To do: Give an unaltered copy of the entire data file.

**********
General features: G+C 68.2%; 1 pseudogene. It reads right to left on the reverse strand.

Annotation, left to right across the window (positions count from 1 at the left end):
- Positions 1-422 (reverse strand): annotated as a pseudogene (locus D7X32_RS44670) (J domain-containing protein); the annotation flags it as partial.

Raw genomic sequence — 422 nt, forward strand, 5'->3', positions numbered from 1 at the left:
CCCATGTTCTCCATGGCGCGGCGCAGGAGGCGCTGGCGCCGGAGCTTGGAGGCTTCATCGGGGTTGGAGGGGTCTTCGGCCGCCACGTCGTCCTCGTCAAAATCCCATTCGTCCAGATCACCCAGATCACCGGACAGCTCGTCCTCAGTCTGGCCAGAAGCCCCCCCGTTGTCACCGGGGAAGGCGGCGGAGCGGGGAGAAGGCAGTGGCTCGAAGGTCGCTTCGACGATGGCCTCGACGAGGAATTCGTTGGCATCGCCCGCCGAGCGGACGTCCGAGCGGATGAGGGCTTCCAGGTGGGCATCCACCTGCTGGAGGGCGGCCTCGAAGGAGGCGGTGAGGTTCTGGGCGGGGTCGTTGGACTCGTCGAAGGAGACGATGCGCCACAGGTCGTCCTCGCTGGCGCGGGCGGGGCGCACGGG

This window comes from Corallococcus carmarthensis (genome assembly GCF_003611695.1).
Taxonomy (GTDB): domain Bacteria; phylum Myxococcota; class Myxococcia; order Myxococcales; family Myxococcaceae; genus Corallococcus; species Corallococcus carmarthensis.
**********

General features: G+C 68.2%; 1 pseudogene. It reads right to left on the reverse strand.

Annotation, left to right across the window (positions count from 1 at the left end):
- Positions 1-422 (reverse strand): annotated as a pseudogene (locus D7X32_RS44670) (J domain-containing protein); the annotation flags it as partial.

Raw genomic sequence — 422 nt, forward strand, 5'->3', positions numbered from 1 at the left:
CCCATGTTCTCCATGGCGCGGCGCAGGAGGCGCTGGCGCCGGAGCTTGGAGGCTTCATCGGGGTTGGAGGGGTCTTCGGCCGCCACGTCGTCCTCGTCAAAATCCCATTCGTCCAGATCACCCAGATCACCGGACAGCTCGTCCTCAGTCTGGCCAGAAGCCCCCCCGTTGTCACCGGGGAAGGCGGCGGAGCGGGGAGAAGGCAGTGGCTCGAAGGTCGCTTCGACGATGGCCTCGACGAGGAATTCGTTGGCATCGCCCGCCGAGCGGACGTCCGAGCGGATGAGGGCTTCCAGGTGGGCATCCACCTGCTGGAGGGCGGCCTCGAAGGAGGCGGTGAGGTTCTGGGCGGGGTCGTTGGACTCGTCGAAGGAGACGATGCGCCACAGGTCGTCCTCGCTGGCGCGGGCGGGGCGCACGGG

This window comes from Corallococcus carmarthensis (genome assembly GCF_003611695.1).
Taxonomy (GTDB): domain Bacteria; phylum Myxococcota; class Myxococcia; order Myxococcales; family Myxococcaceae; genus Corallococcus; species Corallococcus carmarthensis.